By Alex Langbell
There’s a saying, “It’s so easy I can do it with my eyes closed.” This is the philosophy I recently introduced into our latest recruit academy. Let’s face it, some of the most dangerous stuff firefighters do is with limited visibility, whether it be using power cutting tools on an 8/12 pitched roof in the middle of the night or finding the access to a basement in a smoke-filled structure fire without falling into it. Add a face mask that allows for limited peripheral vision–one that hopefully isn’t dirty, scratched up, or fogged up. Add a spectacle kit for those who wear glasses. I think you see where I’m going with this.
On our best days we start out with limited vision attempting to do some of the most physically challenging, time-sensitive tasks an employee is asked to do. If you are able to complete tasks such as extending a section of hose, tying off a search line, and securing your self-contained breathing apparatus (SCBA) emergency air line to your partner, you will more efficient and effective completing your assigned task. When I first started this type of training, I watched recruits with their eyes closed stumble attempting to do tasks, taking precious minutes of time. But as they continued practicing over and over, they became as fluent and capable as someone doing it with their eyes open. At one point of the academy we had recruits taking hydrants with their eyes closed. (Disclaimer: Of course this doesn’t involve pulling the supply hose off of the hose bed.) By teaching them to be able to secure a plug in such a manner, they understand about port location, stem direction, about not placing down their hydrant wrench, about knowing what their hydrant bag has and what it feels like. Because in our world, not every fire happens during the day, next to a street lamp. Flashlights aren’t bullet proof, batteries don’t last forever, and not everyone has a working thermal imaging camera.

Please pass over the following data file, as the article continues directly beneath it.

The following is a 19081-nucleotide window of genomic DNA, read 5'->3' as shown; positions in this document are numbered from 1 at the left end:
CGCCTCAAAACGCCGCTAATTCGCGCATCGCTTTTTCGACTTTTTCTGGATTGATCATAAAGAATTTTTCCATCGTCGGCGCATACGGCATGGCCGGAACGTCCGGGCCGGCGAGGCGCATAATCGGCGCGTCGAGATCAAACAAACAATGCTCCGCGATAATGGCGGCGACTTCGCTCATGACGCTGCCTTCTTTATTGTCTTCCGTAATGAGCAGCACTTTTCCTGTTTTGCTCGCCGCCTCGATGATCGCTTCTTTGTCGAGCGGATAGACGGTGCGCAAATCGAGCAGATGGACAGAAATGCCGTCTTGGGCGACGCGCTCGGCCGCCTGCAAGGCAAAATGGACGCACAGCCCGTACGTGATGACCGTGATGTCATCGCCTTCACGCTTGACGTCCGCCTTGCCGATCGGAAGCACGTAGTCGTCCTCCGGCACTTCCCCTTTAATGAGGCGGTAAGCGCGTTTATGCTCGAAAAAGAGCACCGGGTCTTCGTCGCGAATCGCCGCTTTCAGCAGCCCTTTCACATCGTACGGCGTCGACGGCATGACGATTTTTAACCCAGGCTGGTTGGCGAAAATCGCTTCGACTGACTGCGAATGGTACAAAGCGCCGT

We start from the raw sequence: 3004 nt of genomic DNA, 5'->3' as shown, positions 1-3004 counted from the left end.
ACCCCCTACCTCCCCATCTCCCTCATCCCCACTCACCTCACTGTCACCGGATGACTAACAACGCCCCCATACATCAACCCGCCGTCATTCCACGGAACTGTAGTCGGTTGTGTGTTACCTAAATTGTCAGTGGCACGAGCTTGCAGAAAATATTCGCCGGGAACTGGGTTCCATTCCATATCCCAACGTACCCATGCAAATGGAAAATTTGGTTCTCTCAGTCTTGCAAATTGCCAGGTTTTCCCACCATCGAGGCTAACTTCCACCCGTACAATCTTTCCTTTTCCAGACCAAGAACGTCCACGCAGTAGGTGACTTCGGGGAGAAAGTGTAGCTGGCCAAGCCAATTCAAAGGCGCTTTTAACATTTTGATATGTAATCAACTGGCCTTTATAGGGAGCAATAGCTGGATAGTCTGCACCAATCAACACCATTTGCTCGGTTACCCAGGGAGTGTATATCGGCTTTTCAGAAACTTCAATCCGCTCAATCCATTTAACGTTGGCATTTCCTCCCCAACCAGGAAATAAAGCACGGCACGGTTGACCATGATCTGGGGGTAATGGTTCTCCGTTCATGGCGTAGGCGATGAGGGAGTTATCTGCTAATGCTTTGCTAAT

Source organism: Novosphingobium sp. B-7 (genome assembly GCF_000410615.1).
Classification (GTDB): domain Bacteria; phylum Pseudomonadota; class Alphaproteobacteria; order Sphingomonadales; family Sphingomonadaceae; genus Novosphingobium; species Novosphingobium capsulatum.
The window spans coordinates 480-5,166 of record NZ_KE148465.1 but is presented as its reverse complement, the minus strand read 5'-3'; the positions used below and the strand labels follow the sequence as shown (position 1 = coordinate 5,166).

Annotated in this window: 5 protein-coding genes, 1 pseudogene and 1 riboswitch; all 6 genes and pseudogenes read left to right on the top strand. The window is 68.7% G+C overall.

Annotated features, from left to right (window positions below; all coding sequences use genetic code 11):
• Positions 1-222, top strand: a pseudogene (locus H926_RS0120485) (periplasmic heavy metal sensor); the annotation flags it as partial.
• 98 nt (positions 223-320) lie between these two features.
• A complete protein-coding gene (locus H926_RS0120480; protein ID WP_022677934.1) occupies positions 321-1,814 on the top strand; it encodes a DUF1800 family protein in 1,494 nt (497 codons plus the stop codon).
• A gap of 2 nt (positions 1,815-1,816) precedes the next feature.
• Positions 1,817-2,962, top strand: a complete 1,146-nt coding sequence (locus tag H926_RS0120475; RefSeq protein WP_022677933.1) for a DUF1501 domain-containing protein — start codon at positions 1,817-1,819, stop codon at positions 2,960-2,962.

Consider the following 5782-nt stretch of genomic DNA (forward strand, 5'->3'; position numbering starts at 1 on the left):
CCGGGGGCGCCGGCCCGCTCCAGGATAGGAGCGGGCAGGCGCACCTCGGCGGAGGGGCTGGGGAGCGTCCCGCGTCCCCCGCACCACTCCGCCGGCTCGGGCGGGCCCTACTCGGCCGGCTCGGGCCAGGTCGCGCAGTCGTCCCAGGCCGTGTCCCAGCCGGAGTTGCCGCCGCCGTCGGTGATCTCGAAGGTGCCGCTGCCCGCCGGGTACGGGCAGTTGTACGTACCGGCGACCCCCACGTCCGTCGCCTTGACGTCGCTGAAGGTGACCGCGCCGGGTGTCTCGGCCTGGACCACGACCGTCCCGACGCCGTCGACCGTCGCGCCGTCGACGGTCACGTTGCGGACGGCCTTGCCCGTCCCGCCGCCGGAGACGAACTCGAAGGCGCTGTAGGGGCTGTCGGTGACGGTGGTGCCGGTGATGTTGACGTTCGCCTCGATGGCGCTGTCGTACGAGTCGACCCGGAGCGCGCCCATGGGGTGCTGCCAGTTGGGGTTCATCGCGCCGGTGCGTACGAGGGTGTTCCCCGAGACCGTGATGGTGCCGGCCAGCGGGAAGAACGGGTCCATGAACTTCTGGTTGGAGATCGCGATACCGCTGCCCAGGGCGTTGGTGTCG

Next time you are looking for a challenge, close your eyes and practice tasks you might find yourself doing in every fire and see how you do. Place a hose strap around a victim or switch a downed firefighter to a RIT pack’s SCBA bottle. The better you prepare yourself in these situations, the more time you will buy possibly make the outcome of whatever you are attempting to do more desirable.
Alex Langbell is a captain with the Yakima (WA) Fire Department.
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